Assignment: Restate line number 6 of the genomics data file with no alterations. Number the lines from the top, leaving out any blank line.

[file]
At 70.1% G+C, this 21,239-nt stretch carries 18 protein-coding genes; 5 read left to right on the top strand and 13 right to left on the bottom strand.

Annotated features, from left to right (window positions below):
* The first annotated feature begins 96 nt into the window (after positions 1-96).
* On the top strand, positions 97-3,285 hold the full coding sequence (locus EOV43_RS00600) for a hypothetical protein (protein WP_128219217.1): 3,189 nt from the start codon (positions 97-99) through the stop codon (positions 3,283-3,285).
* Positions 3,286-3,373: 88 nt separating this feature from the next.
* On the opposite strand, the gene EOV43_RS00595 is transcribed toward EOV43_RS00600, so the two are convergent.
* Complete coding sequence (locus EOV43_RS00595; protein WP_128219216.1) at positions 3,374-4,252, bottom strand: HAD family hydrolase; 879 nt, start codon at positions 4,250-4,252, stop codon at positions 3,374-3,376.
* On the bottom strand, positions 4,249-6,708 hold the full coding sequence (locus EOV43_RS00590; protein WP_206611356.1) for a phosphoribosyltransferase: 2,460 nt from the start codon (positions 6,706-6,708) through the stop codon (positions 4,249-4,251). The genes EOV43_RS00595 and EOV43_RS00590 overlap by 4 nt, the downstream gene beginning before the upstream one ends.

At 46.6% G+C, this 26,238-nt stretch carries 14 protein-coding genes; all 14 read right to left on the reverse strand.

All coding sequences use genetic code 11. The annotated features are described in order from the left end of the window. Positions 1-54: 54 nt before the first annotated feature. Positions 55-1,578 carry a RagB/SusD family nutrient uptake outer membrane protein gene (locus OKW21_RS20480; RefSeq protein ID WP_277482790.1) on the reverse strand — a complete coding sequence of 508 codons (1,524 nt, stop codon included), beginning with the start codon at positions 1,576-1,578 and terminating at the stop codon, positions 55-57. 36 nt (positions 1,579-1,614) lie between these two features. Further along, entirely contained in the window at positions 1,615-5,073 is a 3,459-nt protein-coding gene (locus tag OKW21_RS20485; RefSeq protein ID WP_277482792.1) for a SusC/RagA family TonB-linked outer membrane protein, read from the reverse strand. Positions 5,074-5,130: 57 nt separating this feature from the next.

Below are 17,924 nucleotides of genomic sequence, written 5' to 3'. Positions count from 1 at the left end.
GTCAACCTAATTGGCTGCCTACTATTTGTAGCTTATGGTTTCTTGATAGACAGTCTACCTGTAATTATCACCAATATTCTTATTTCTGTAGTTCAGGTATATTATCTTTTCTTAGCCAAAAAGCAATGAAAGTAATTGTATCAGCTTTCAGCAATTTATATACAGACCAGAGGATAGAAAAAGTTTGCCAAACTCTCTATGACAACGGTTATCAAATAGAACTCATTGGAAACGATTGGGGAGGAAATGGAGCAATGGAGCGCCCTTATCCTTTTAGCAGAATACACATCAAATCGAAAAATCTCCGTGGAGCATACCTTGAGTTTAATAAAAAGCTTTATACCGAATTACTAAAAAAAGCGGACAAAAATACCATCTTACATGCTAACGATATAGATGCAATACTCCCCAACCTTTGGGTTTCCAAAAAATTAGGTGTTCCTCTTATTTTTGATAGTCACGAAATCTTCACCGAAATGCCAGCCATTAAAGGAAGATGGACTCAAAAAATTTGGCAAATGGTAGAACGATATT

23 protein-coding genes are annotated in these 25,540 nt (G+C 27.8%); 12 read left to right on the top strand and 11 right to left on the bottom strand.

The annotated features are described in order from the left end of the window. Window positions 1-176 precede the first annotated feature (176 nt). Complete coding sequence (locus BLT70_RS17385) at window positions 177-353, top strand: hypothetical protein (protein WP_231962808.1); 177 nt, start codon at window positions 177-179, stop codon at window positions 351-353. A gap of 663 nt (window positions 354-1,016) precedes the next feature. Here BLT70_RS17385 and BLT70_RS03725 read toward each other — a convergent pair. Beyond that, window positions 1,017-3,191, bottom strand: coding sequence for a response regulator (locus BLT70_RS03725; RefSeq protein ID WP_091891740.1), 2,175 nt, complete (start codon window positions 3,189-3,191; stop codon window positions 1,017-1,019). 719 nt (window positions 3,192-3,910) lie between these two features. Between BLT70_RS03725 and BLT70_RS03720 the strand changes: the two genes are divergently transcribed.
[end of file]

* On the opposite strand, the gene EOV43_RS00595 is transcribed toward EOV43_RS00600, so the two are convergent.